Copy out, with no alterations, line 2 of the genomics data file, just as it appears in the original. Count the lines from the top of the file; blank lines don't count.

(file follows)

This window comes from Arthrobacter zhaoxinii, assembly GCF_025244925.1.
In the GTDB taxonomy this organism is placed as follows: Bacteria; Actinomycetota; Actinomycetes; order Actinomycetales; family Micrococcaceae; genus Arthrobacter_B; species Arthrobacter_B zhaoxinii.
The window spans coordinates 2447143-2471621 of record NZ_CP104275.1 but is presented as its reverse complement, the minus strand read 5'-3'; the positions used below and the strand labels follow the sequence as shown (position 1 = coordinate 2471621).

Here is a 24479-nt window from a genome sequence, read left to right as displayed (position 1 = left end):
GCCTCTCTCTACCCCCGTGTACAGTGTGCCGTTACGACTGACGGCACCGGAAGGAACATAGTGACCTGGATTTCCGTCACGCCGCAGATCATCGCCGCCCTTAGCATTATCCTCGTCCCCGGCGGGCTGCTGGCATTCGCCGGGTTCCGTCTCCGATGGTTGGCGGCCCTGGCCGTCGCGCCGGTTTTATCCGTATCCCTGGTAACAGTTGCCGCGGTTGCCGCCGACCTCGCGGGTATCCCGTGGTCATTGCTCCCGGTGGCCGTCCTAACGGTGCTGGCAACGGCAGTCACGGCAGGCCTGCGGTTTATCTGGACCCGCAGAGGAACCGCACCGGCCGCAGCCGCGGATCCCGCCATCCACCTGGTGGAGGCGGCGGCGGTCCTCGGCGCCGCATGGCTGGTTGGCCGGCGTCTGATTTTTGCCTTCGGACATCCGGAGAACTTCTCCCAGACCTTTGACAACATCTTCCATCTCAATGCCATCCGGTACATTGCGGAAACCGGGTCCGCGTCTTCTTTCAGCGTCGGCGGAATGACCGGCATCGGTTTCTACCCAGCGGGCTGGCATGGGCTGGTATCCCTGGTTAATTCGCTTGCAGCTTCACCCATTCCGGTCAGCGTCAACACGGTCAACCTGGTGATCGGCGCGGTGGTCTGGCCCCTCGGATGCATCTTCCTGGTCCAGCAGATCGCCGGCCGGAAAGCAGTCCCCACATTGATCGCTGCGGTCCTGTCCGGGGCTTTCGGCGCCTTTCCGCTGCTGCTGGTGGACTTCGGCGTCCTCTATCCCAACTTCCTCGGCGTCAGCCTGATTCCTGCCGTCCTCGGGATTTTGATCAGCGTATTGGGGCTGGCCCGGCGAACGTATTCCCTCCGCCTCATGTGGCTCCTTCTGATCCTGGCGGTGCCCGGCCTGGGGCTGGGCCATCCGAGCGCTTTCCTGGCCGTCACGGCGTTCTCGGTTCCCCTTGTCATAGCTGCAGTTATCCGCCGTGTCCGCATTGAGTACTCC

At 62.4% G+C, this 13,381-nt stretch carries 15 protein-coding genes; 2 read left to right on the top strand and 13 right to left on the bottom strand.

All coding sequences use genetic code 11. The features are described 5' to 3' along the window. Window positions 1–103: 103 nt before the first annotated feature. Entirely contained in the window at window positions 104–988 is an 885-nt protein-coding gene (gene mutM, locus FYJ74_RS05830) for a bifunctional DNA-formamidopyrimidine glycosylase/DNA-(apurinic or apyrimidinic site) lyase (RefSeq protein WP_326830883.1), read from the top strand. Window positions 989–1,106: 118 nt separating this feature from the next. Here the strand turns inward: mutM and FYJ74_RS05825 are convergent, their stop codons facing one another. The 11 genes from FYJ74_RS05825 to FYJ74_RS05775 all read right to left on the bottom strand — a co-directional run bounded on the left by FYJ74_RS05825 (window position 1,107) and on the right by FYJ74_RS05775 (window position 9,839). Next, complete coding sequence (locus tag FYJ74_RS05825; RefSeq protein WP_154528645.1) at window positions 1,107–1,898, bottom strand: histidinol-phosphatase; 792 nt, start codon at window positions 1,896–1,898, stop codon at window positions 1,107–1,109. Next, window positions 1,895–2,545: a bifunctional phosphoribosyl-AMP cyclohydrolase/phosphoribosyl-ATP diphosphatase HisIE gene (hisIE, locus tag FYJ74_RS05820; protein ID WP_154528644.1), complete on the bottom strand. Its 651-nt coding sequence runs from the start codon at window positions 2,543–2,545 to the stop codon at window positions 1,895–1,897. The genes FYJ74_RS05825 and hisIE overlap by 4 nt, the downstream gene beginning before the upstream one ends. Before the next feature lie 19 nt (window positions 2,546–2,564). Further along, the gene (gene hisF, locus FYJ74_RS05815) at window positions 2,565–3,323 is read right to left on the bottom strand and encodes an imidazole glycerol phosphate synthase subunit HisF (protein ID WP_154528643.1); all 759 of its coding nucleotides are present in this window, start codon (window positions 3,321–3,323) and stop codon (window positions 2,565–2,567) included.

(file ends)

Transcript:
In the GTDB taxonomy this organism is placed as follows: Bacteria; Actinomycetota; Actinomycetes; order Actinomycetales; family Micrococcaceae; genus Arthrobacter_B; species Arthrobacter_B zhaoxinii.